The vihik series of works was realised when I began to gather fragmented text materials in sketchbooks intended for integrating them into larger works. These materials are simply scattered jot notes frequently in unrelated languages, quite often just spontaneously or in pure jest. Eventually, I decided that the fragmentary brainstorm materials could be juxtaposed and integrated into a work of its own, as it could be interesting to see what contexts they offer. The many Finno-Ugric fragments of interest in vihik (a) were intended for the other piece but for one reason or another did not find their ways into the larger work. In addition to the phrases in my sketches, I had also written lines of texts which were complementary to the found objects. When offered an opportunity to work with Rolston Quartet in Canada, I realised that it would be an interesting challenge to compose with the phonetic theories in an instrumental context. This was a common question posed by many of my colleagues previously and I thus took this opportunity to explore this possibility.
The gathered and original text materials were first read aloud for their prosodic characteristics. I paid attention to the timbral, pitch and durational qualities of the utterances and ‘translated’ these interpretations into playing techniques of the string quartet. I decided to restrict myself to parameters related to quantity and pitch. Short speech segments from the texts will remain short, while long ones will remain long. Voiced consonants will be pitched and articulated, unvoiced will be more percussive. For example, [t] sounds are represented by short staccatos, diphthongs such as [æi] are accentuated by glissandi to show the metaphor of shift, and so on. Forms of the short movements are drawn from the temporal qualities of the text fragments.
Composer: Tze Yeung Ho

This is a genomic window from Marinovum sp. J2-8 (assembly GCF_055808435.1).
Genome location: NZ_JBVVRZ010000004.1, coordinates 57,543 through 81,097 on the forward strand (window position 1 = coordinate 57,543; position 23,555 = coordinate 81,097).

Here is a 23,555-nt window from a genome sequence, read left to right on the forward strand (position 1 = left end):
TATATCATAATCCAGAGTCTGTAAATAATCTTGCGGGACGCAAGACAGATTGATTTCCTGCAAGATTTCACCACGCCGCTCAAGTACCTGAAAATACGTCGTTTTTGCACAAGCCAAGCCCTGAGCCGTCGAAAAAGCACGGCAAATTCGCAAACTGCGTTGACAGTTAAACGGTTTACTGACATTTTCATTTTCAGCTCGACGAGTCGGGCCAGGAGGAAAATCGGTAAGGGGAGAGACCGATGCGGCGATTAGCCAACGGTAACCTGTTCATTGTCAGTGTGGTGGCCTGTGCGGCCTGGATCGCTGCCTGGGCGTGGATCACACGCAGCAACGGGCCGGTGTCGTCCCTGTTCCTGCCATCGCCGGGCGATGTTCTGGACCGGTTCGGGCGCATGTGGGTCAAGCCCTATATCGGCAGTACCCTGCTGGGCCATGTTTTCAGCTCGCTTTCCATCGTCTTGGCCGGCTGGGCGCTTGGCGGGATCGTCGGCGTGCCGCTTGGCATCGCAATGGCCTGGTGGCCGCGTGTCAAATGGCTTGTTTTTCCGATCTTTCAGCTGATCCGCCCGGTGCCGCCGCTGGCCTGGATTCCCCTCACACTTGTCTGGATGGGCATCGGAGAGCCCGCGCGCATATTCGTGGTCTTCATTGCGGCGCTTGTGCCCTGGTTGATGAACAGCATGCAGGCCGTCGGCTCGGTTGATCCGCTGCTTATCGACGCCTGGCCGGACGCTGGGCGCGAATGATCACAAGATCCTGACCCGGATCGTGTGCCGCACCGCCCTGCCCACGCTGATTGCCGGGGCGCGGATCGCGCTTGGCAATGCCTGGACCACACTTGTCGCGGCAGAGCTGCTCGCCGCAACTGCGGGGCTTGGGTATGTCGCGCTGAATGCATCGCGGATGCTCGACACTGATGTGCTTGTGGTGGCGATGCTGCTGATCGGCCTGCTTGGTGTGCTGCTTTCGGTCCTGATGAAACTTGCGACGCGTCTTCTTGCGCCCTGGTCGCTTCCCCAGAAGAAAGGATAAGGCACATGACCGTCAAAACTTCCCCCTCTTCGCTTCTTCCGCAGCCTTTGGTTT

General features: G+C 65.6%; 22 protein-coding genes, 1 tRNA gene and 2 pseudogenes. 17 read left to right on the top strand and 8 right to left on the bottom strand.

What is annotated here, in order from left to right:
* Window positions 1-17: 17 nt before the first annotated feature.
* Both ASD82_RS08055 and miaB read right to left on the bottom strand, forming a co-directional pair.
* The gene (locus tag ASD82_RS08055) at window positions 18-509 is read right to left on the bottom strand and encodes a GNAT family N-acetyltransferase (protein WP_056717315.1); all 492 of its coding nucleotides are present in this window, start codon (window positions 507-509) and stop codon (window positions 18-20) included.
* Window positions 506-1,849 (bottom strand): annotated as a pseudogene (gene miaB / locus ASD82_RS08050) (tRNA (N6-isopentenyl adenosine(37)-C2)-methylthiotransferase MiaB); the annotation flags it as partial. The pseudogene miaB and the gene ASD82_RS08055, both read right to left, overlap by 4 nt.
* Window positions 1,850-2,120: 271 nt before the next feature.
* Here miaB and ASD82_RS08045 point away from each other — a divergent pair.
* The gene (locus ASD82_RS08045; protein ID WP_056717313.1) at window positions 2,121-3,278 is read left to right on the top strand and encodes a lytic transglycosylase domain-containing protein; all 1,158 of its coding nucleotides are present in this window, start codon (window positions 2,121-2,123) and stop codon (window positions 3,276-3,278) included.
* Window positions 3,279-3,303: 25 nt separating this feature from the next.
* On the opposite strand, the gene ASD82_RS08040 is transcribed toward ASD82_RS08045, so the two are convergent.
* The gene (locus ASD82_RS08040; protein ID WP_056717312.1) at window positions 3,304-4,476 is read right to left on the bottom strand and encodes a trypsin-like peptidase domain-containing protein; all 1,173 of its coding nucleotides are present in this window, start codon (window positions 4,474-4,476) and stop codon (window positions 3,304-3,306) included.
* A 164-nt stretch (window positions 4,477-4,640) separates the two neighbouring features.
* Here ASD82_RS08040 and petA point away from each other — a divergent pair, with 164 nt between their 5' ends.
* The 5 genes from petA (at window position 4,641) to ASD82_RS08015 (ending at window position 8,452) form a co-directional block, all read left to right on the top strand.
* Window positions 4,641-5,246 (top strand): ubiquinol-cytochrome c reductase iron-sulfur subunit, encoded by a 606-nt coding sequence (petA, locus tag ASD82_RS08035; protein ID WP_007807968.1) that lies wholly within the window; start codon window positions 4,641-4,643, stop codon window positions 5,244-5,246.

Tze Yeung Ho (b. 1992) is a Norwegian-Canadian composer. He represented Norway in the UNM (Ung Nordisk Musikk) festivals of 2015 and 2018 held in Helsinki and Bergen respectively. He is the first prize recipient of Land's End Ensemble's 17th annual composition competition. His other collaboration with Gabrielsen, "hvorfor pusen?" received the second prize of Shanghai New Music Week's 1st Chamber Opera Composition Competition. Some other highlighted activities include his participation as a resident artist in the PRAKSIS interdisciplinary arts program developed in Oslo, his participation as a guest composer at Sound 59 festival in Perm, Russia, a collaboration with Heidi Dahlsveen in the project 23.27 at the Fortellerfestival 2017 (Norwegian Storytelling Festival), development of Gjennom Garden, a theatre work for Sølvguttene boys' choir and percussionist Eirik Raude, with Norwegian dramaturge Marius Kolbenstvedt, and his upcoming production of the opera project minn(i)e. Tze Yeung has worked with an array of performers and artists in different facets, including the NyNorsk messingkvintett (NO), [instead] ensemble (RU), Elisabeth Hetherington (NL/CA), Avanti! Chamber Orchestra (FI), MolOt Ensemble (RU), Ukho Ensemble (UA), Orkest de ereprijs (NL), Rolston Quartet (CA), Heidi Dahlsveen (NO), Jürg Henneberger (CH), Honghong Zheng (NO/ZH), Decho Ensemble (US), Michael Bridge (CA) and so forth. His music has also been featured at the ISCM World Music Days Festival/Estonian Music Days 2019 in Tallinn. Tze Yeung holds a master's degree from the Norwegian Academy of Music and is currently completing his PhD degree in composition at the Estonian Academy of Music and Theatre.